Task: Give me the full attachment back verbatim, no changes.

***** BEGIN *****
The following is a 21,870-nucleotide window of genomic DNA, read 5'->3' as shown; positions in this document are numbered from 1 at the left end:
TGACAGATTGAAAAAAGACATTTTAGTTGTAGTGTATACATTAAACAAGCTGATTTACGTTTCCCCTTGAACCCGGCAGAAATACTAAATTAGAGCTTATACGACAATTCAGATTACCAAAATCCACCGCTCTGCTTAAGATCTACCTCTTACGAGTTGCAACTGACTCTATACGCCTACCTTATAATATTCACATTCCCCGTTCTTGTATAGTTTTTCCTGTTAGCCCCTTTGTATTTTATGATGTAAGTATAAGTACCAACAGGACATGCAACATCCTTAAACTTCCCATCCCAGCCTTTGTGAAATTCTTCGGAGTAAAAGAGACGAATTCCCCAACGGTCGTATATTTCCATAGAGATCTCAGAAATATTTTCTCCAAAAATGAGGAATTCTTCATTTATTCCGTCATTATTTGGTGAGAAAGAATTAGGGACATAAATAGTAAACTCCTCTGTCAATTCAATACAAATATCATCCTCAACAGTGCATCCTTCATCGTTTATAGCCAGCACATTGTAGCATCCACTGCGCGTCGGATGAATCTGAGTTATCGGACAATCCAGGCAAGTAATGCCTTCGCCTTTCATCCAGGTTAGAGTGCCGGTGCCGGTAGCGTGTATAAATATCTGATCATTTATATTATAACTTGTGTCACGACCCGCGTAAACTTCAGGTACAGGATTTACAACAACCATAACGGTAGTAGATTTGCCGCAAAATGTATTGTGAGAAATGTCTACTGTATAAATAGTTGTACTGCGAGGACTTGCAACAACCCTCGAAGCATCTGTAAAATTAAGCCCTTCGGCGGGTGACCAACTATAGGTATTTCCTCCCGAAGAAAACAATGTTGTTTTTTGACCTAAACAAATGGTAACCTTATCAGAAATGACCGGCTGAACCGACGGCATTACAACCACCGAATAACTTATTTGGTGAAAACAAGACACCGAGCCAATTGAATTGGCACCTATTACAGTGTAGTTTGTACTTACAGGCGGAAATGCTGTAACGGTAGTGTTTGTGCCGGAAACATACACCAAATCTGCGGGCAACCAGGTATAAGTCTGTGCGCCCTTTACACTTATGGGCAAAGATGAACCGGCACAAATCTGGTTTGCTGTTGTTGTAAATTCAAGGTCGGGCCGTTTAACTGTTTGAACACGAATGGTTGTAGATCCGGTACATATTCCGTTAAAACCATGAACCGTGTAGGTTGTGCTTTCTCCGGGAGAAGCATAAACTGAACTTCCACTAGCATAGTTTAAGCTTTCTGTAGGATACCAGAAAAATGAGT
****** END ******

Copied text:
The following is a 21,870-nucleotide window of genomic DNA, read 5'->3' as shown; positions in this document are numbered from 1 at the left end:
TGACAGATTGAAAAAAGACATTTTAGTTGTAGTGTATACATTAAACAAGCTGATTTACGTTTCCCCTTGAACCCGGCAGAAATACTAAATTAGAGCTTATACGACAATTCAGATTACCAAAATCCACCGCTCTGCTTAAGATCTACCTCTTACGAGTTGCAACTGACTCTATACGCCTACCTTATAATATTCACATTCCCCGTTCTTGTATAGTTTTTCCTGTTAGCCCCTTTGTATTTTATGATGTAAGTATAAGTACCAACAGGACATGCAACATCCTTAAACTTCCCATCCCAGCCTTTGTGAAATTCTTCGGAGTAAAAGAGACGAATTCCCCAACGGTCGTATATTTCCATAGAGATCTCAGAAATATTTTCTCCAAAAATGAGGAATTCTTCATTTATTCCGTCATTATTTGGTGAGAAAGAATTAGGGACATAAATAGTAAACTCCTCTGTCAATTCAATACAAATATCATCCTCAACAGTGCATCCTTCATCGTTTATAGCCAGCACATTGTAGCATCCACTGCGCGTCGGATGAATCTGAGTTATCGGACAATCCAGGCAAGTAATGCCTTCGCCTTTCATCCAGGTTAGAGTGCCGGTGCCGGTAGCGTGTATAAATATCTGATCATTTATATTATAACTTGTGTCACGACCCGCGTAAACTTCAGGTACAGGATTTACAACAACCATAACGGTAGTAGATTTGCCGCAAAATGTATTGTGAGAAATGTCTACTGTATAAATAGTTGTACTGCGAGGACTTGCAACAACCCTCGAAGCATCTGTAAAATTAAGCCCTTCGGCGGGTGACCAACTATAGGTATTTCCTCCCGAAGAAAACAATGTTGTTTTTTGACCTAAACAAATGGTAACCTTATCAGAAATGACCGGCTGAACCGACGGCATTACAACCACCGAATAACTTATTTGGTGAAAACAAGACACCGAGCCAATTGAATTGGCACCTATTACAGTGTAGTTTGTACTTACAGGCGGAAATGCTGTAACGGTAGTGTTTGTGCCGGAAACATACACCAAATCTGCGGGCAACCAGGTATAAGTCTGTGCGCCCTTTACACTTATGGGCAAAGATGAACCGGCACAAATCTGGTTTGCTGTTGTTGTAAATTCAAGGTCGGGCCGTTTAACTGTTTGAACACGAATGGTTGTAGATCCGGTACATATTCCGTTAAAACCATGAACCGTGTAGGTTGTGCTTTCTCCGGGAGAAGCATAAACTGAACTTCCACTAGCATAGTTTAAGCTTTCTGTAGGATACCAGAAAAATGAGT